MR. BORGIDA
Secretary Powell, at the summit, said he would link the performance of some countries and their governments to the amount of food aid the United States would be providing. This whole notion of linkage, is that something that those in your community support?

MR. WILKINSON
Well, I'm not sure Secretary Powell has gone to the extent of saying that food aid would be limited to countries that are performers. I think the United States has taken the position that we will feed people if they are in dire situations no matter where they are.

MR. BORGIDA
Let me give you his words: The money going only to countries that are governed, in his words, "fairly and wisely, with sound economic policies."

MR. WILKINSON
That's right. And it is money he is talking about here, not food aid. And that is correct. What the United States government is saying, we have the Millennium Challenge Account, which is this $5 billion that Secretary O'Neill was talking to us about today. And that $5 billion is going to be conditioned on good governance. It's going to be conditioned on policies that actually target poverty alleviation in countries, talking about children getting into school, primary school. But we're not just talking about children enrolled in school, we're talking about children getting a quality education.

MR. BORGIDA
I'm going to interrupt. Why wouldn't some critics of this say, good governance, why should the United States be deciding what is good governance and linking aid to that?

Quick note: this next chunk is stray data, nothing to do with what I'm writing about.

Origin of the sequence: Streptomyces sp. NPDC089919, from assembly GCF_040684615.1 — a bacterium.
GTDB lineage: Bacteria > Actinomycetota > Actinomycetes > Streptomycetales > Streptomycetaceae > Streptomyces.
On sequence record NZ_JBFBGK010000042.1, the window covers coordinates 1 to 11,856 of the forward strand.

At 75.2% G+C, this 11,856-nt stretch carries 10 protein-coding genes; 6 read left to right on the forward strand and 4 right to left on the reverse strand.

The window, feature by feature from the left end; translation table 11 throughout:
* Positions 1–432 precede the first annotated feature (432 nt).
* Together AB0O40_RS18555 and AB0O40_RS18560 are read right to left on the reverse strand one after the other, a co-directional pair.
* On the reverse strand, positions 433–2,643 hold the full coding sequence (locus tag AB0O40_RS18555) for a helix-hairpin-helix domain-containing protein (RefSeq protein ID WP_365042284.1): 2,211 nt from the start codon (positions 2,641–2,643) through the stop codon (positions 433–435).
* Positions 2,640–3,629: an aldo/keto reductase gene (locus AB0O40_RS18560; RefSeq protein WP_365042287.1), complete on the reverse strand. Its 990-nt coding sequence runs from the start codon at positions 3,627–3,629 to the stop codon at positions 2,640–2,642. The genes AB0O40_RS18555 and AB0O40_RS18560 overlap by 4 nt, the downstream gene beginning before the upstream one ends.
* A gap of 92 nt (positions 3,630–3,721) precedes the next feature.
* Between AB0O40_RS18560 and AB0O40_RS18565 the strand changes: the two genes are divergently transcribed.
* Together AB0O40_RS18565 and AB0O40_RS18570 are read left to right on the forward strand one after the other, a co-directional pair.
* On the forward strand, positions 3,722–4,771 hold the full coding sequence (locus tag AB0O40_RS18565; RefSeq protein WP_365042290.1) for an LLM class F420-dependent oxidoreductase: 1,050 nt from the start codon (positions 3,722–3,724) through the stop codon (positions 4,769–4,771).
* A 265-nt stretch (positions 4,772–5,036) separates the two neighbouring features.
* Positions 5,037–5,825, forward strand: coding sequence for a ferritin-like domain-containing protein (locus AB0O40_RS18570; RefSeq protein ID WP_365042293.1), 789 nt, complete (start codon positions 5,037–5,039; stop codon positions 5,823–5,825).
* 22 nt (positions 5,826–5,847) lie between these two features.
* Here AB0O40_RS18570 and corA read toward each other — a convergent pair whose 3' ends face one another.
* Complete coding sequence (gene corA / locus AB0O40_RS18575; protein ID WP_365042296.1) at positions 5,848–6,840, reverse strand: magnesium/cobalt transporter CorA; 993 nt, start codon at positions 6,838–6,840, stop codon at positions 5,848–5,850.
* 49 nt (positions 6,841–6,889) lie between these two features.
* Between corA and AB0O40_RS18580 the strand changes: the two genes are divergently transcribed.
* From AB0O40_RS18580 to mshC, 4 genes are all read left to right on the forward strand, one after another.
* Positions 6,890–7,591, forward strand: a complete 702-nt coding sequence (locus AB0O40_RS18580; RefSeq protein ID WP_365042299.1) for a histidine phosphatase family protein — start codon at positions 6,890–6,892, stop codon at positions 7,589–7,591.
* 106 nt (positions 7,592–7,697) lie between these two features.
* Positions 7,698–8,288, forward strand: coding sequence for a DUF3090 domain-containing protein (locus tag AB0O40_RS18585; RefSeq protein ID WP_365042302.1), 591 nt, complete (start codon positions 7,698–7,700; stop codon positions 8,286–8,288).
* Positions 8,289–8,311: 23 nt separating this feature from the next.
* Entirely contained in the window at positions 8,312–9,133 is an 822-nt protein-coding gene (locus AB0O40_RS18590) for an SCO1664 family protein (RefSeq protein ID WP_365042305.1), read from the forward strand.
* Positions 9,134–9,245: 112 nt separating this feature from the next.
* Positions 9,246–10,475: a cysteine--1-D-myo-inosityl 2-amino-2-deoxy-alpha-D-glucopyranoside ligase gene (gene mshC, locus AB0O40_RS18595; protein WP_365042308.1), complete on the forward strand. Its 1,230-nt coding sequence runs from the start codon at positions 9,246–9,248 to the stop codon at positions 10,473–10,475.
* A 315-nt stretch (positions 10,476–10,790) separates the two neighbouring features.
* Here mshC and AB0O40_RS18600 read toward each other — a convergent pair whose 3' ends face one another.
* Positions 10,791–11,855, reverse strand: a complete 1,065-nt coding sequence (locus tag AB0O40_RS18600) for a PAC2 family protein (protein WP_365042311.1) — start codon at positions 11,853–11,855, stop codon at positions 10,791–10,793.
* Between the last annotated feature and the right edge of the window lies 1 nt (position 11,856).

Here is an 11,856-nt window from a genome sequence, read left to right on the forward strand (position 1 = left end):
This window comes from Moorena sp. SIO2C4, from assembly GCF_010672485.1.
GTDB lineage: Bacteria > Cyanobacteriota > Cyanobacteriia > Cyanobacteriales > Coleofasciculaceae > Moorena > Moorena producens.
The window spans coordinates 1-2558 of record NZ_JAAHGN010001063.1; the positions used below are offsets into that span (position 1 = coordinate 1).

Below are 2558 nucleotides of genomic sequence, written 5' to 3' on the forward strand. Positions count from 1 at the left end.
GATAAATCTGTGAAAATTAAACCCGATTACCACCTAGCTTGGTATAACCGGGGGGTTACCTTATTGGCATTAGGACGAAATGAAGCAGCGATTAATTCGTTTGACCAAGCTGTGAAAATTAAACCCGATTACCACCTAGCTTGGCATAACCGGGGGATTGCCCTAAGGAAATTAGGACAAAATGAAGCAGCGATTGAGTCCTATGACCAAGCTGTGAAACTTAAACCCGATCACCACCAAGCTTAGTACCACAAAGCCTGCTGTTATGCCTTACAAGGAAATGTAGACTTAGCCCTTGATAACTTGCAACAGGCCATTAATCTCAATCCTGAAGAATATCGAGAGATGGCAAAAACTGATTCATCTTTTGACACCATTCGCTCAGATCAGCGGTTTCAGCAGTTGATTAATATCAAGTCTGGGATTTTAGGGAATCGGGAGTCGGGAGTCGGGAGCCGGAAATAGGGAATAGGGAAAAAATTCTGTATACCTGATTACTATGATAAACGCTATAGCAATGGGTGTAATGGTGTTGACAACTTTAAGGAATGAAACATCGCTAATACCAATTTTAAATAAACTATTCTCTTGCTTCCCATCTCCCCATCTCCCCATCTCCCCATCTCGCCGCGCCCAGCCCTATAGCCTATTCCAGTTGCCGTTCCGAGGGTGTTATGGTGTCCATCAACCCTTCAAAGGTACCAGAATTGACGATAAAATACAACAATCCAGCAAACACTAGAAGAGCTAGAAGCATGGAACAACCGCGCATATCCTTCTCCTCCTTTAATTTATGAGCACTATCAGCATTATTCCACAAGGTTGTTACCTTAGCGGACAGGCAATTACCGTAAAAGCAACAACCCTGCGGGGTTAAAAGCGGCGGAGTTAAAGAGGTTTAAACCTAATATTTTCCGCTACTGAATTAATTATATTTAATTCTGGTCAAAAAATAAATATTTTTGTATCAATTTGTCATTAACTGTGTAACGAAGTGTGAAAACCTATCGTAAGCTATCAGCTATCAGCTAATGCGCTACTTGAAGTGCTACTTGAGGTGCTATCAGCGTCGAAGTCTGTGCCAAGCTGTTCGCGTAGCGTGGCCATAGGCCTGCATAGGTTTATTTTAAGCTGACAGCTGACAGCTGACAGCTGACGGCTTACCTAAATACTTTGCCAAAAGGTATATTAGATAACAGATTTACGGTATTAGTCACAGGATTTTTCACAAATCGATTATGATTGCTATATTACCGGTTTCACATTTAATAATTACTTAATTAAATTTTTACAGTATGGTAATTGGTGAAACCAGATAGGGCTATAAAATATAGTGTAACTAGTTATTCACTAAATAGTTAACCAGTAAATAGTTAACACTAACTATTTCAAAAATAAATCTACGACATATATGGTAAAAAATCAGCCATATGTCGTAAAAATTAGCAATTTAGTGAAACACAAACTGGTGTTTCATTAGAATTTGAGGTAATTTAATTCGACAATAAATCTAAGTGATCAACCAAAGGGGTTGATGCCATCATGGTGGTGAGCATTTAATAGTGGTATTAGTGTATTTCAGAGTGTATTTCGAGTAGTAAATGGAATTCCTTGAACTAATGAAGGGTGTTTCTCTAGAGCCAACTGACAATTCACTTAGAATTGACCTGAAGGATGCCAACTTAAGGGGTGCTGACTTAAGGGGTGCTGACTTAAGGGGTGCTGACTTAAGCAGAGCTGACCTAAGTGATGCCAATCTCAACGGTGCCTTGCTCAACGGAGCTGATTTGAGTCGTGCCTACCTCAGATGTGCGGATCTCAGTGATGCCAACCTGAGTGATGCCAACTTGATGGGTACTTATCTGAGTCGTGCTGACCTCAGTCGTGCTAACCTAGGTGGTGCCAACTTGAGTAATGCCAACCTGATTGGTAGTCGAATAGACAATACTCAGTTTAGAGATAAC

MR. WILKINSON
I don't think the United States is deciding who is going to provide good governance. They are saying we want our investment to have a return. And in an environment where there isn't good governance, where there isn't the rule of law, where contracts aren't respected, where the government really isn't interested in alleviating poverty, then the United States says we're not going to invest there.

Just like you and I, any investment we have in the stock market, we want to see that have a return on it, well, we are not going to invest our aid money in a country where it's not going to have a return. So I guess the U.S. is basically pushing a fairly strong message going out that we need to have countries that are serious about poverty alleviation, that they take it seriously, and we'll come alongside and we'll help them. So I think there is a positive message coming through, and it's a hard message. And that's why I think it's going down with difficulty right now.

MR. BORGIDA
That's our "out" question for this segment. Let's just look at the summit itself in Johannesburg. Was it, in your view, a success, 10 years after Rio?

MR. WILKINSON
Ten years after Rio or 20 years after Stockholm -- that was 1972 and Rio 1992 -- these world summits, I'm beginning to question the impact and effectiveness of these world summits. There need to be agreements on a global scale. I'm not sure these world summits are the best way to achieve that. So, again, I think it comes back to a question of doing what's right. Every one of us knows to do what's right in terms to help other people. Are we doing that? You can't legislate this. You can't get mega-global summits that are going to actually change people's behavior. You have to do that one person at a time. And that's what World Vision is about, helping people understand and change their behavior one person at a time.

MR. BORGIDA
One person at a time. Bruce Wilkinson, of World Vision, thanks so much for joining us today.

MR. WILKINSON
Thank you, David.